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A rake is a tool used to gather or loosen material or to grade or level a surface. Most are many-toothed tools applied to such uses as gathering leaves or other plant material, or loosening or smoothing earth or other ground covering. Rakes are used in agriculture and landscaping. There are two major kinds: an attachment for a tractor and a hand tool.
Hay Rake. This type is pulled behind the tractor, and forms the hay into individual windrows to dry. Tractors pull several kinds of rakes: wheel rakes, parallel bar rakes, twin or double rakes, and rotary rakes. Parallel bar types are used less than they were at one time, having lost favor due to cost and limited width. Twin rotary rakes merge two windrows, though there is also a separate class of equipment that does this, called mergers.
Home and Garden Rakes. There are a wide variety of handheld rakes, specially designed for different purposes.
* Bow Rake. This kind, with large, thick, unbending teeth, can both level and work the soil. One of its uses is to prepare ground for planting after the soil has initially been broken up.
* Leaf Rake. These have large, often somewhat triangular groups of teeth that are quite flexible. They are used to pull together piles of fallen leaves and to do light lawn work. Some are specifically designed and labeled as "Leaf/Lawn Rakes."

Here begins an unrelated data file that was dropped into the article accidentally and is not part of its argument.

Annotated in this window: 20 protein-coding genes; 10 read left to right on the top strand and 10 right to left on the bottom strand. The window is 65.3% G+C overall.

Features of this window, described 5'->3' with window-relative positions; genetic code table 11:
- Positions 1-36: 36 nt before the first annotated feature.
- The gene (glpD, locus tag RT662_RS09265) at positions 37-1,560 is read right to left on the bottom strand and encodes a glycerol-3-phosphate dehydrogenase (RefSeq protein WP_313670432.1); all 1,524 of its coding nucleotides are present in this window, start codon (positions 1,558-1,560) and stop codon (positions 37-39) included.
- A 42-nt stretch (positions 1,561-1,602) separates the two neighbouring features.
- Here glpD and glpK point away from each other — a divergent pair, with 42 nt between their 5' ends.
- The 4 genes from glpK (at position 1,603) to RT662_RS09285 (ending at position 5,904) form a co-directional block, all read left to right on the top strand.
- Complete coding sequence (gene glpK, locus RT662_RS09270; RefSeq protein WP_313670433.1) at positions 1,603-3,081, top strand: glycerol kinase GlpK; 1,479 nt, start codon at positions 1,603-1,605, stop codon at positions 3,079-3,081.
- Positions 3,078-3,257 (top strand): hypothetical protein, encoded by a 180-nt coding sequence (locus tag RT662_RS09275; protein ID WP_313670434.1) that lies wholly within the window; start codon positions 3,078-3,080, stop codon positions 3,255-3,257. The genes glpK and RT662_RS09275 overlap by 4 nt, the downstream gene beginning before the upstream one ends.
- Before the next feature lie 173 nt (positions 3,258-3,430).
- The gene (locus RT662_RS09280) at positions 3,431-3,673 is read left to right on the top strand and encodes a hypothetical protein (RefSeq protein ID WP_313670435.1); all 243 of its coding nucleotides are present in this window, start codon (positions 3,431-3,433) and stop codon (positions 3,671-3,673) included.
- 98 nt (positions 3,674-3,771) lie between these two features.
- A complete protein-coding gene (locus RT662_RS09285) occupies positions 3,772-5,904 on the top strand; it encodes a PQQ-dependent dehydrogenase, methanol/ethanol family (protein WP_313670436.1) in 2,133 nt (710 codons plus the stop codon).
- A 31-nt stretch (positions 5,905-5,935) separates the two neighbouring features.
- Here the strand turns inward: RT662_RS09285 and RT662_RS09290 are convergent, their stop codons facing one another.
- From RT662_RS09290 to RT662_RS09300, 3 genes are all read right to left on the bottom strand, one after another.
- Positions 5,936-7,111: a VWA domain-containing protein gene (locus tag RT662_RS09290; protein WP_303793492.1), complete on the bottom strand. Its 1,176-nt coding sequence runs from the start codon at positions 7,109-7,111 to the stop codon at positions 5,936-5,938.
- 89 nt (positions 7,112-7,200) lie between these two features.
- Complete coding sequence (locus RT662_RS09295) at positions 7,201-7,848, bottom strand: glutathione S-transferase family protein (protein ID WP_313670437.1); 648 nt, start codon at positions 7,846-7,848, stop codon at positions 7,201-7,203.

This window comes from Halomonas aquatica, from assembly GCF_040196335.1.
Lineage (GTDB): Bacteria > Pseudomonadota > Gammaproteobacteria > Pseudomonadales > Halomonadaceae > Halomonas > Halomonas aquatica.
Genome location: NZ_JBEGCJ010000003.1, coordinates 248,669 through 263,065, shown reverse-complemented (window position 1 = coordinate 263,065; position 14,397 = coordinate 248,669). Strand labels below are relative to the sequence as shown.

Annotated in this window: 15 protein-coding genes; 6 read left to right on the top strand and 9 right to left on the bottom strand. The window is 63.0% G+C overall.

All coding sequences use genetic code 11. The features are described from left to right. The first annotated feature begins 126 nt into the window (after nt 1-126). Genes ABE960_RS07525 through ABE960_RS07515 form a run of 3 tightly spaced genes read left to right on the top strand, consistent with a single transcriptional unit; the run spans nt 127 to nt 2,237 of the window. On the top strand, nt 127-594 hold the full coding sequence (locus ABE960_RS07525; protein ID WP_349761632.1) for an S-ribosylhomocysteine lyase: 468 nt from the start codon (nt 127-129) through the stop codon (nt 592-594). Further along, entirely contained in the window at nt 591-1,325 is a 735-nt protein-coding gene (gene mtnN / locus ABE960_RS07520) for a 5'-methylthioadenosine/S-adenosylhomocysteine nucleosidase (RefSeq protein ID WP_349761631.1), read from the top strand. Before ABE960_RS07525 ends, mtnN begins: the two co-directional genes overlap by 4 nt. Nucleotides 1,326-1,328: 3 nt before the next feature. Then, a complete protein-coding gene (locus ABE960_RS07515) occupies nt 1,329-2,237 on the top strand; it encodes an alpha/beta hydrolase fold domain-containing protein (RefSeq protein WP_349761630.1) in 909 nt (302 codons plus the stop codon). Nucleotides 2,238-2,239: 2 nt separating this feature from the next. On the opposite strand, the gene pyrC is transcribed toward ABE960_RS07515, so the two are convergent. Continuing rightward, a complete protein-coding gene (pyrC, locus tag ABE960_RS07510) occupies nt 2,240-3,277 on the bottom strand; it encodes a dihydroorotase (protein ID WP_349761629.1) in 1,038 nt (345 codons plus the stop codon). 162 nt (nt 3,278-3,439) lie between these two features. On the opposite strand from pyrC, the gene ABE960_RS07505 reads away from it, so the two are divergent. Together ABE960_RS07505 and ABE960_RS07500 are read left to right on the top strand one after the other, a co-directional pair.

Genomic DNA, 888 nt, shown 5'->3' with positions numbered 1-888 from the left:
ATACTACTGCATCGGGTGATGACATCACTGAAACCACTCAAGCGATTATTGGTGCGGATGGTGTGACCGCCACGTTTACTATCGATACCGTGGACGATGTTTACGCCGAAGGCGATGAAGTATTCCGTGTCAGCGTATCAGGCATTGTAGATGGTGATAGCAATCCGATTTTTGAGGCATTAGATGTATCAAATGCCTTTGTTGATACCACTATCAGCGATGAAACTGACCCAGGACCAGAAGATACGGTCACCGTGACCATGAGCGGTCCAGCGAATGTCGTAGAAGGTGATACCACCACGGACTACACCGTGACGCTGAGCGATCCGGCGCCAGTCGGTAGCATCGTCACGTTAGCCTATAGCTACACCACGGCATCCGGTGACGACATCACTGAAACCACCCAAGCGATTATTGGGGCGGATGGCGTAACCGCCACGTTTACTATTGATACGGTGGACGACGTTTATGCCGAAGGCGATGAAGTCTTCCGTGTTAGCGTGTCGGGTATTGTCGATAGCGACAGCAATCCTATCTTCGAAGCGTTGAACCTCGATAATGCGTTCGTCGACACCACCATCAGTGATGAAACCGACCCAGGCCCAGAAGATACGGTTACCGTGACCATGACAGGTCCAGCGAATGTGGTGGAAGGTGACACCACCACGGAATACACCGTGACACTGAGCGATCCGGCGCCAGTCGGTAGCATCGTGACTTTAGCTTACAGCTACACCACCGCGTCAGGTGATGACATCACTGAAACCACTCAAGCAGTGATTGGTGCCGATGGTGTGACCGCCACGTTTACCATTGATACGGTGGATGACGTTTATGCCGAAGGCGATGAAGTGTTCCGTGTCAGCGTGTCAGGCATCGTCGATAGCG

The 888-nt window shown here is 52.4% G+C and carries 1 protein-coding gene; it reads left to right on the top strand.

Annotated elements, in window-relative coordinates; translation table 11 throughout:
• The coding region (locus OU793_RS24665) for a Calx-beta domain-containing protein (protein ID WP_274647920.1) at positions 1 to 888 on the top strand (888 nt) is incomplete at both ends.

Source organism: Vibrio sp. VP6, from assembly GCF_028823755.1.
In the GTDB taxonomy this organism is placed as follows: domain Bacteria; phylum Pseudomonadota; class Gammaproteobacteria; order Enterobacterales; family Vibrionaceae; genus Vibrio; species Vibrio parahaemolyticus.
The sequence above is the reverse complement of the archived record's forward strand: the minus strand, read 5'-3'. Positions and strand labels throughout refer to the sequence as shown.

* Hand rake. This is a small version, whether a bow rake or a leaf rake, used to work the soil or clear small areas in flowerbeds.
* Thatch rake. This typ is for lawn grooming, allowing the user to remove thatch and moss from a lawn.
* Lake Rake. A lake rake is used to skim vegetation or algae off the surface of a lake or pool. Some are made for secondary use in dressing beach sand.
* Landscape rake. This is a tool for spreading ground covering material smoothly over a surface, whether dirt, gravel, or sand.
Specialty Rakes. There are also specialty tools designed for working with a particular material. An asphalt rake is used for spreading and grading asphalt. A road and stone rake is designed for raking and leveling stone. A field/aggregate rake is specifically created for use by baseball grounds crews. A concrete rake has no teeth; it is a straight edged blade on a handle, and is used to level concrete after it's been tamped.
I have never really thought much about the different types of rakes. I usually just go to the garage and see what I can find that will work for the job. When we lived on an acerage my husband did use a tractor rake for jobs he needed to around the place.
When I am raking leaves in the fall I like to use a rake that is long and light weight. I use a hand rake quite a bit when I am clearing out my flower beds from all the leaves that have gathered throughout the winter.
Once I start thinking about it, I have more types of rakes than I realized! It really helps when you have the right one for the job.
It may not seem like it, but selecting the proper kind of rake can really make your law care chores easier. The various types of rake are designed to perform especially well under specific circumstances so they can cut down on the time and energy you use significantly. I think it is good practice to keep at least a few different kinds of rakes in your garage at any time. They are generally cheap to buy and you will be thankful you have the right one even if you use it rarely.
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